Suter getting ready to enter the hot zone in Liberia during the Ebola outbreak

Suter getting ready to enter the hot zone in Liberia during the Ebola outbreak

Last year, in the Ebola epidemic in West Africa, Suter, 30, documented her thoughts in an impressive weekly diary on the (IMC) website. “It didn’t take long to learn that fear is actually a friend here in West Africa, as it leads to vigilance,” she wrote. “That fear, combined with the inability to let your guard down for even a moment, is like carrying a gorilla on your back all day.”

Suter putting IV in sick man they happened upon after earthquake in Nepal

Suter putting IV in sick man they happened upon after earthquake in Nepal

When 60 Minutes reporter Lara Logan interviewed Suter in Liberia, Suter admitted there are good days and bad days.

In her Catholic upbringing, as the second oldest in a large family with five other siblings, caring for others comes naturally. She remembers picking out toys for underprivileged children, packaging Christmas boxes for kids in Africa, visiting nursing homes, and raking leaves for elderly neighbors. Suter’s caring for others became very personal when her youngest sibling was born with Down syndrome.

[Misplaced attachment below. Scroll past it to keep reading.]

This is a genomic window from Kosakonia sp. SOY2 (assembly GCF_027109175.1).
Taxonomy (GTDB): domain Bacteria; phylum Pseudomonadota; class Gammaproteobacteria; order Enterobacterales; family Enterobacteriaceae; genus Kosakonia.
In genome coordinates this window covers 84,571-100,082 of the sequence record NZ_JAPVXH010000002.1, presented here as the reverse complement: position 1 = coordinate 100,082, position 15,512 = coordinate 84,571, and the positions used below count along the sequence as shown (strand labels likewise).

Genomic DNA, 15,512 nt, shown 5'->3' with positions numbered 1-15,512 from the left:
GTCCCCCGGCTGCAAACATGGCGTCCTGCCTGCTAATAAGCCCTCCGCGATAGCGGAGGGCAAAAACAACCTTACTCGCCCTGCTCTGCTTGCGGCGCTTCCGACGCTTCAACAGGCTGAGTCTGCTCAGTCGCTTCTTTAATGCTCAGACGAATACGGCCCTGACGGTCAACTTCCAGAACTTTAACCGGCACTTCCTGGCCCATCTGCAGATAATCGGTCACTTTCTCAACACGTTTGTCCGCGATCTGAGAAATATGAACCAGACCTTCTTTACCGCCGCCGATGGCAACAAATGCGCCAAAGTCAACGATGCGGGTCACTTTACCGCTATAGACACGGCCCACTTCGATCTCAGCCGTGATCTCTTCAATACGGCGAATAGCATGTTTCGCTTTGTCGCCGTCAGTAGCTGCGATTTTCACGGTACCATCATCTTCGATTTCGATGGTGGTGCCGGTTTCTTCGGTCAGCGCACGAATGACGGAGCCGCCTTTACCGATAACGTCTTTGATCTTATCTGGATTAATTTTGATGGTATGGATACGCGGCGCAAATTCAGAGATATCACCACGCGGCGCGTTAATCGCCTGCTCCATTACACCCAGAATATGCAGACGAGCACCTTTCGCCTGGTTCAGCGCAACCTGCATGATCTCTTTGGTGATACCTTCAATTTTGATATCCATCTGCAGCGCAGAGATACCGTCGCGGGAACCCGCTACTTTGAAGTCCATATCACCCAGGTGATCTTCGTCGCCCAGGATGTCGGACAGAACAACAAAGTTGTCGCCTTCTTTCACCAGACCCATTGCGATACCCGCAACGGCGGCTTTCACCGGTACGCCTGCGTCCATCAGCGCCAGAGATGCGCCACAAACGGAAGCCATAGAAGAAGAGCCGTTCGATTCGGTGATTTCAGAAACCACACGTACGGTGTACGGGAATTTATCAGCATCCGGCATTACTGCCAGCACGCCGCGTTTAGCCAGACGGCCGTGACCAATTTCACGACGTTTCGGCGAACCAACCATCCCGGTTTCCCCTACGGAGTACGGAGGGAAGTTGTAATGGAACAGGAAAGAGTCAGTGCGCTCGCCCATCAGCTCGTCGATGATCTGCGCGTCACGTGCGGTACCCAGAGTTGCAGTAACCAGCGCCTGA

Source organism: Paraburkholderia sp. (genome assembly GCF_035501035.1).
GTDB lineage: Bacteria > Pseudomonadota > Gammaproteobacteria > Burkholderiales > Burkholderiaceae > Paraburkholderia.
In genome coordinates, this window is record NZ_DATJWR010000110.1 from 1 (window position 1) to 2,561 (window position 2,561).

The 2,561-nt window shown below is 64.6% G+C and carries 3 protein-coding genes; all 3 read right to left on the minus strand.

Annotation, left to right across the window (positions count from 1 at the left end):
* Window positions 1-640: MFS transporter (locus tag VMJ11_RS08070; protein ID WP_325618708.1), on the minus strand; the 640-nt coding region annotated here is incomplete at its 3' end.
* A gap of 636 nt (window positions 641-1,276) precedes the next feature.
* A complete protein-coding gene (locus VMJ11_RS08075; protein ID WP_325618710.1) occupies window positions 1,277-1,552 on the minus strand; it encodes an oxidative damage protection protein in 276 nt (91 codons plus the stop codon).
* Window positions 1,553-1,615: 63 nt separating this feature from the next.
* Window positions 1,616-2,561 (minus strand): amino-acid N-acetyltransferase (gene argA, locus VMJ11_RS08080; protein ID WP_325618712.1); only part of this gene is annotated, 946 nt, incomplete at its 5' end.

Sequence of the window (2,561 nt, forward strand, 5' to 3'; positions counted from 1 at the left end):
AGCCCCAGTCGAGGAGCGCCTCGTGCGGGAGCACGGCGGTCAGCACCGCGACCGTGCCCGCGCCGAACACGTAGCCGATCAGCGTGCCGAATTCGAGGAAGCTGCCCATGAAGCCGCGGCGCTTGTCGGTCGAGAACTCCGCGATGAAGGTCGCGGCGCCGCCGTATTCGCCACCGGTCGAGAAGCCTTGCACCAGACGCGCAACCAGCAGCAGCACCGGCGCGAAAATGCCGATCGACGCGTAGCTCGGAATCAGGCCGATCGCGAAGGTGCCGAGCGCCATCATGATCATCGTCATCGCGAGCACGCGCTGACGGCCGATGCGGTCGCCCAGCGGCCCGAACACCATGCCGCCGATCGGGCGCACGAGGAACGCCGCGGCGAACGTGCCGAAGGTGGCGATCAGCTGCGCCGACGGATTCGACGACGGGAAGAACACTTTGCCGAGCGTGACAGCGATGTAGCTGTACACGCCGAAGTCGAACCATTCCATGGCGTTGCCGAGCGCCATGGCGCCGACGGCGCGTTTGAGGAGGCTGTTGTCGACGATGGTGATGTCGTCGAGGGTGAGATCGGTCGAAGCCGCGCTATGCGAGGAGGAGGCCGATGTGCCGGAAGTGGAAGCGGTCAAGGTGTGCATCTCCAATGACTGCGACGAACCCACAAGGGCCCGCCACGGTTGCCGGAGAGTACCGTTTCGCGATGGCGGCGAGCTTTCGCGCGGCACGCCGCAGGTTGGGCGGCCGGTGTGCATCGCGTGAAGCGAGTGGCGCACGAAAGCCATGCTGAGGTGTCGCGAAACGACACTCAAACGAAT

“The first time I had to defend my little brother because of his disabilities, I was 8, I was determined and I was terrified to oppose an adult,” said Suter, a parishioner of St. Francis Xavier in Petosky. “That was the first time I saw a human being decide another life was of less value than their own and I was determined to never allow that to happen again.”

Two of Suter's patients being discharged after surviving Ebola in Liberia

Two of Suter’s patients being discharged after surviving Ebola in Liberia

Suter and Grossu have both witnessed humanity at its worst and finest. Still, their Catholic faith is strong and their spirit is selfless.

“Even though I know that I could get sick, and that I could be one of them that doesn’t survive, I’m OK with that because I’d rather be here helping than home and safe,” Suter told 60 Minutes.

Grossu speaking at the Protect Women, Protect Life rally

Grossu speaking at the Protect Women, Protect Life rally

I am committed to standing up for the most vulnerable people in our society,” said Grossu, who’s been involved in standing up for women and their preborn babies since high school. “As Pope Saint John Paul II said so eloquently, ‘A society will be judged on the basis of how it treats its weakest members: and among the most vulnerable are surely the unborn and the dying.’”

Suter’s essay “Euthanasia and the Compassionate Care of the Critically Ill,” and Grossu’s “The Medical and Ethical Consequences of the Three-Parent Embryo Creation,” are powerful testimony to the need to engage with modern-day bioethics issues in the light of truth. Both believe the University of Mary’s strong Catholic identity and its partnership with the National Catholic Bioethics Center (NCBC), mean that the scholarship they received will deepen their knowledge of bioethical issues at a world-class level.

People interested in the University of Mary bioethics program should contact the Director of Bioethics, Dr. Karen Rohr, at kmrohr@umary.edu or (701) 355-8113.